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Sturm, Ruger & Co. Inc. Message Board

  • imarugerfan imarugerfan Apr 29, 2013 6:23 PM Flag

    TO: captainwho2

    I answer you in a new thread in case it would get lost in the complex post where you challenged me.

    1) I did NOT say you were stupid.
    2) Revenue did not go up by 18.4% from Q4 as you said. Revenue went from 141.8 million to 155.9 million. that is about 10%. I think you probably using the profit increase percentage by mistake.
    3) I did NOT say there would be no increase in production. I said the increase would be small.
    4) I also said that revenue and profit could increase from sources other than production increase.
    5) If you go back and check, you will see that our primary disagreement was whether NICS increase would matter for Q1. My position was (and still is) that it did not. Your position was that NICS did matter for Q1.
    There is little point in continuing the argument but I think it is accurate to say that you believed more NICS meant more Ruger sales because every gun maker was at full capacity, distributor and retailer inventories were empty and Ruger maintained its market share. My belief was that since Ruger was at full capacity and filling its multiple-month-long stack of backorders (not current orders), that all the NICS increases in the world could not cause Ruger to produce above its capacity. An i believed that capacity increase would be small.
    6) Unfortunately, Ruger does not reveal unit count production numbers. That would indicate how much additional capacity they had since they were at full production both quarters. Then we could identify how much additional revenue was from added capacity and how much was from other sources like price increases and change in product mix.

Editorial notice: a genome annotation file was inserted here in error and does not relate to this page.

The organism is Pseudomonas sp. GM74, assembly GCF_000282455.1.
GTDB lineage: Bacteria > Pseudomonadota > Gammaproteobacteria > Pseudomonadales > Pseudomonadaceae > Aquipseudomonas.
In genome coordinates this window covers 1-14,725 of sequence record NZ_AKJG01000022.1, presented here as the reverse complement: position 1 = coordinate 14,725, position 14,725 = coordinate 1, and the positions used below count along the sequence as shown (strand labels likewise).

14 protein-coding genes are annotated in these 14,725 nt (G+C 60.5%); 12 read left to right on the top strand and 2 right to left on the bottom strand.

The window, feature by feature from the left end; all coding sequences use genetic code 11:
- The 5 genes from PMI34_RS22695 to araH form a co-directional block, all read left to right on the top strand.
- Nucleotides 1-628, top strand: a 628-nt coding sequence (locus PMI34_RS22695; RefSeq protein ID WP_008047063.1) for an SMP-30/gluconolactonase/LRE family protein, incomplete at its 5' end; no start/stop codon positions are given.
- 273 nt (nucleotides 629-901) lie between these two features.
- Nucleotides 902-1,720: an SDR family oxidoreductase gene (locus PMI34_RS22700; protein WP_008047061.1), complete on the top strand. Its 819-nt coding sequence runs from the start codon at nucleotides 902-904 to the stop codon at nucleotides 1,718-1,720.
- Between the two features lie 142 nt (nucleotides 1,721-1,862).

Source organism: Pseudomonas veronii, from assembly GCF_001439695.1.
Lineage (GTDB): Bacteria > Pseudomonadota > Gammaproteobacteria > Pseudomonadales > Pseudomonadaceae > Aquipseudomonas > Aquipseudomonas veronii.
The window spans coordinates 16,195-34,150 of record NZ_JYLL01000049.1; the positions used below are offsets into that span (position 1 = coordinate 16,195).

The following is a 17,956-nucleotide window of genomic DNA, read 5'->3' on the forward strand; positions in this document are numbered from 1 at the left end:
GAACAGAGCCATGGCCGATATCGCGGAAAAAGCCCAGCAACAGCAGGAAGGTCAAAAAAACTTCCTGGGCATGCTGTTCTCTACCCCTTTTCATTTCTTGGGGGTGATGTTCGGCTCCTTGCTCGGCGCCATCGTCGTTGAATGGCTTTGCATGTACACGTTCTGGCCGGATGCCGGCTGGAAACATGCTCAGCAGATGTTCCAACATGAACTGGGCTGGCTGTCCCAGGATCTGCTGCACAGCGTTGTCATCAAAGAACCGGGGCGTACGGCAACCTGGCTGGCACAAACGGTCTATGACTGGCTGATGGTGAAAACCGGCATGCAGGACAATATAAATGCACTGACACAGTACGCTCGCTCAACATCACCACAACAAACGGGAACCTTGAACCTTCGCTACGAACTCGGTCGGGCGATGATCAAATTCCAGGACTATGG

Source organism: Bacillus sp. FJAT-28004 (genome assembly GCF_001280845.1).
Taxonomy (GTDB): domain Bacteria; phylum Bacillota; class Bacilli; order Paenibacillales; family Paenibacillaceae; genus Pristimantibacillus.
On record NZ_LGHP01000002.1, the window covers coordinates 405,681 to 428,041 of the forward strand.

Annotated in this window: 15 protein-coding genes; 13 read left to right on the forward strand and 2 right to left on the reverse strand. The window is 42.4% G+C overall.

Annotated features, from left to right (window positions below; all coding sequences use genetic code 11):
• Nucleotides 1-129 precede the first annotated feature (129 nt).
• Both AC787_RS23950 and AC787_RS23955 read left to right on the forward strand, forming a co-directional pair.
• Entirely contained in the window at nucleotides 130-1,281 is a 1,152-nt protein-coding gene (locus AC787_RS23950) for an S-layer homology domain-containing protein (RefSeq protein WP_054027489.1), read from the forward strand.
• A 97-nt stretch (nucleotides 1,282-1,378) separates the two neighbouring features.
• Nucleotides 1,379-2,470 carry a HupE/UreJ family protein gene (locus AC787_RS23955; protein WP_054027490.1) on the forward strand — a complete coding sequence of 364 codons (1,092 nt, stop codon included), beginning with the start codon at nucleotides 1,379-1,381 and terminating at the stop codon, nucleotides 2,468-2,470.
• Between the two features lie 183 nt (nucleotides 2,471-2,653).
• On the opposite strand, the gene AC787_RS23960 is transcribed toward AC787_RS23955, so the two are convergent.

7) I think Q1 results support my view. Sales revenue went up 10%. Some of that might have been price increases (especially on accessories like magazines). Some might have been from product mix change. So actual capacity increase was 10% or less. Now compare that to NICS increase
    (continued in next post)

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    • Right, I made a math error (I misred my spreadsheet and read 131.65M as Q4 revenue, which was the analysts est for Q1). Should have had my reading glasses on.

      So they spent $7.7M on CapEx for production of two new handguns and to increase production capacity on older models and got a 10% Sales Revenue increase when everything they were producing was already sold. If you think they did not increase their production capacity appreciably you are deluding yourself to keep your ego propped up. As I recall you were very adamant at first that the they were at full capacity and that was that LOL, and when I said they were continually improving their capacity through CapEx, you were very condescending regarding how foolish I was.

      NICS are an estimate of overall industry demand. They use their estimated sellthru numbers AND the Adj. NICS numbers to determine if they are losing market share, relative to the overall industry. They use this to determine how much CapEx that they deem is appropriate to meet their goals of trying to continue to gain market share.